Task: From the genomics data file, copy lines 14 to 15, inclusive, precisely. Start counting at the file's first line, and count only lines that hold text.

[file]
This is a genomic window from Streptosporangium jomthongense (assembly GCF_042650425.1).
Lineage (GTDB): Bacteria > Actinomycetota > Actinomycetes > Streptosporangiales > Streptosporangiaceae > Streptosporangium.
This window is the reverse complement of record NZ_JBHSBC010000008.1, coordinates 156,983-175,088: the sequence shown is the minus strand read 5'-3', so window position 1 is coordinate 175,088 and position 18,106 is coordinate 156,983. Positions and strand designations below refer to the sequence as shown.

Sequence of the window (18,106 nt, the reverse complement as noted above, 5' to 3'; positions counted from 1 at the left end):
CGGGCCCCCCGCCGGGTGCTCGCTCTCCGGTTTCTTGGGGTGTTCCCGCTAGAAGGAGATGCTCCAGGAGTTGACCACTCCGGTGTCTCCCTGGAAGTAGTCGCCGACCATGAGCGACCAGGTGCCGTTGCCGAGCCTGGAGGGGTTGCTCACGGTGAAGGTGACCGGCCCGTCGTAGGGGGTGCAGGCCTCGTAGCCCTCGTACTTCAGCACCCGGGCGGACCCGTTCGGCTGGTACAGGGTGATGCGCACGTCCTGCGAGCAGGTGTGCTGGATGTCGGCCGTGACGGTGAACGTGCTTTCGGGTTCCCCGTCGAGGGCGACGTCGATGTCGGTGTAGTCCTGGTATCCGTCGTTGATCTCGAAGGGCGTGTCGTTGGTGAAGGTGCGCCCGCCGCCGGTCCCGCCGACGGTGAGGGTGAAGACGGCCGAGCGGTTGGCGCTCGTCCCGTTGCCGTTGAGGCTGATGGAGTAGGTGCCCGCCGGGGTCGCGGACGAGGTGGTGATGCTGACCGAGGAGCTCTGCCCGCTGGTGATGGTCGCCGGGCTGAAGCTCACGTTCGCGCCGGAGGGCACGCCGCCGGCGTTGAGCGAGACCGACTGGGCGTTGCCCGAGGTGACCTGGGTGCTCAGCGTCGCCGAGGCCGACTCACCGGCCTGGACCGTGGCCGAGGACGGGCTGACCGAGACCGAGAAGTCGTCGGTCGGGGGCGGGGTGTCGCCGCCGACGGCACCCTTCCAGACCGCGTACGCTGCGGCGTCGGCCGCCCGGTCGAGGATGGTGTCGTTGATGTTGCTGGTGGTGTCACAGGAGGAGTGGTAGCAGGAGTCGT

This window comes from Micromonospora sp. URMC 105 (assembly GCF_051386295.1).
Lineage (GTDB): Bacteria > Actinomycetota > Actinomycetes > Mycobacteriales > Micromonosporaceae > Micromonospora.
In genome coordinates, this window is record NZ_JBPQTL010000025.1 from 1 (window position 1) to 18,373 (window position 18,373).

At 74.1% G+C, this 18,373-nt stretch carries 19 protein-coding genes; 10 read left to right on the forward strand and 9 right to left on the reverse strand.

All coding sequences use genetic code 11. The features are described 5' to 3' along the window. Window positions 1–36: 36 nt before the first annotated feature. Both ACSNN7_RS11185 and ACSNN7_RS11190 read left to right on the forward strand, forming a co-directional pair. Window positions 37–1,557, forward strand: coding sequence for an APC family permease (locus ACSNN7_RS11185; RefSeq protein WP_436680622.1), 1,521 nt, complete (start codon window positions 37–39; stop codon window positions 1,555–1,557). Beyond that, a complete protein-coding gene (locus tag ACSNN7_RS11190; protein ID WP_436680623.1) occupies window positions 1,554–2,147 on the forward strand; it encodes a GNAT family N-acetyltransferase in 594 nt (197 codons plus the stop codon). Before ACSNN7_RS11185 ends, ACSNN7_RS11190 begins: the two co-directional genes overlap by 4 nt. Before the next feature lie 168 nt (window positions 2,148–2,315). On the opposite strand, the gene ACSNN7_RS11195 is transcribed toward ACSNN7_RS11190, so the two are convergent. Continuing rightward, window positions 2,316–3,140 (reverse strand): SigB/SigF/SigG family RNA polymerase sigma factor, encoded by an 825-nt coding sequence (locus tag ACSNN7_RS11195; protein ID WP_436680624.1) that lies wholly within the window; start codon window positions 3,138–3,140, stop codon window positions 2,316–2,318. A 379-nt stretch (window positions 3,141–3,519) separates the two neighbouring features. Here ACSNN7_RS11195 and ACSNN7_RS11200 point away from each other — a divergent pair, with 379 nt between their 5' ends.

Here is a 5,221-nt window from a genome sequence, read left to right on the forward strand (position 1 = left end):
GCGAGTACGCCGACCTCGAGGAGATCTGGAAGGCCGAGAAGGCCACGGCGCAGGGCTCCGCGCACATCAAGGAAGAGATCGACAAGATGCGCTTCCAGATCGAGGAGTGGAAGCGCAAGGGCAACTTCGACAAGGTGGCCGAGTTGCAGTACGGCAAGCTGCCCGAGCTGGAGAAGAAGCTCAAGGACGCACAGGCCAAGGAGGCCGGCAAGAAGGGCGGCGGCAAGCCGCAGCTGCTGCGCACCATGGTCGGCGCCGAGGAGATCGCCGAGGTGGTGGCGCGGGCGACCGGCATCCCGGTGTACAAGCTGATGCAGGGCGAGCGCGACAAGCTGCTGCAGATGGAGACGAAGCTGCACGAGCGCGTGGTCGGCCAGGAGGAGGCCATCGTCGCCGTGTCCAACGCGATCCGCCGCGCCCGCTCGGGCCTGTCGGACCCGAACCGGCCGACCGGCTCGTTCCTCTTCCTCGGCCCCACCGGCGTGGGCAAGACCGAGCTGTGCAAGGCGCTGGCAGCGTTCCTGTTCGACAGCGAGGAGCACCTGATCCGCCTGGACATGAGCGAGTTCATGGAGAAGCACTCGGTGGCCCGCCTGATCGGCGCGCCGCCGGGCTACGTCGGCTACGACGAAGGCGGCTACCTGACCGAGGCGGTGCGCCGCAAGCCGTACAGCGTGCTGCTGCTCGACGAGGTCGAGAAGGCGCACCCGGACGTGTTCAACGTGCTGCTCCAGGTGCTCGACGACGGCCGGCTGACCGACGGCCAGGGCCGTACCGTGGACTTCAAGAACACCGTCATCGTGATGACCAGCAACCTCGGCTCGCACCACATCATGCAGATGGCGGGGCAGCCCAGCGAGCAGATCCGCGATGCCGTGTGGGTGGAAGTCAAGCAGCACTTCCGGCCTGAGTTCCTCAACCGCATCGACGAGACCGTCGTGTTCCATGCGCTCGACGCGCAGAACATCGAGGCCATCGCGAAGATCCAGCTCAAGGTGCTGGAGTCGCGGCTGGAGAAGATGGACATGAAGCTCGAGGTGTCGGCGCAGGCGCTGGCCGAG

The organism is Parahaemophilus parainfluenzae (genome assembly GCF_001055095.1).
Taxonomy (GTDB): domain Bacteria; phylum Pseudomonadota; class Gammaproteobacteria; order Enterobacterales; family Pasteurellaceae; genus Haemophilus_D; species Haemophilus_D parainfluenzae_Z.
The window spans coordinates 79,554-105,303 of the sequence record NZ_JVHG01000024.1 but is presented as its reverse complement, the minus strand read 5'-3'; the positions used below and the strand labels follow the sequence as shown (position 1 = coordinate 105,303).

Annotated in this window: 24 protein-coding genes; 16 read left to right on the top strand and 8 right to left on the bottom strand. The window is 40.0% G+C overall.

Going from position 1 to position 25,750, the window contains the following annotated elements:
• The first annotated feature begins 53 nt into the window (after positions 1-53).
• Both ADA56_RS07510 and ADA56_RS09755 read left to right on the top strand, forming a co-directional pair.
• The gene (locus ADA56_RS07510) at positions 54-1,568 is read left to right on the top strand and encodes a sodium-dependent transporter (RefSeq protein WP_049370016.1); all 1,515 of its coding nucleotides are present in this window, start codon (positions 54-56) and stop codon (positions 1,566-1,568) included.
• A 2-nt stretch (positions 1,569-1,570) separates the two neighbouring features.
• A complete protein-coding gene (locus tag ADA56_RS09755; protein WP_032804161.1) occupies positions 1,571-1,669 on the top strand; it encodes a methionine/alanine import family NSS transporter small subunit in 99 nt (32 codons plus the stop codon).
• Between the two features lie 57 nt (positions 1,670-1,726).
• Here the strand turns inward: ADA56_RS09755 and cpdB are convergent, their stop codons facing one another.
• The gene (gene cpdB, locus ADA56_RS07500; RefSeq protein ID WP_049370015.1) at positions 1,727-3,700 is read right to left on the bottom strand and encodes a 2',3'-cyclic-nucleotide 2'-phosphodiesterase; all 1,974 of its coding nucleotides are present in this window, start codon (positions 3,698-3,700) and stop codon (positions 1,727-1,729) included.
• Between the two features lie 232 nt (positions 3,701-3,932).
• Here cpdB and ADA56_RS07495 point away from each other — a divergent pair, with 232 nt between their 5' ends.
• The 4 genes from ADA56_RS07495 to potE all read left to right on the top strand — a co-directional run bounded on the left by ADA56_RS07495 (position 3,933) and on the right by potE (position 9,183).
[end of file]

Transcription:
Taxonomy (GTDB): domain Bacteria; phylum Pseudomonadota; class Gammaproteobacteria; order Enterobacterales; family Pasteurellaceae; genus Haemophilus_D; species Haemophilus_D parainfluenzae_Z.
The window spans coordinates 79,554-105,303 of the sequence record NZ_JVHG01000024.1 but is presented as its reverse complement, the minus strand read 5'-3'; the positions used below and the strand labels follow the sequence as shown (position 1 = coordinate 105,303).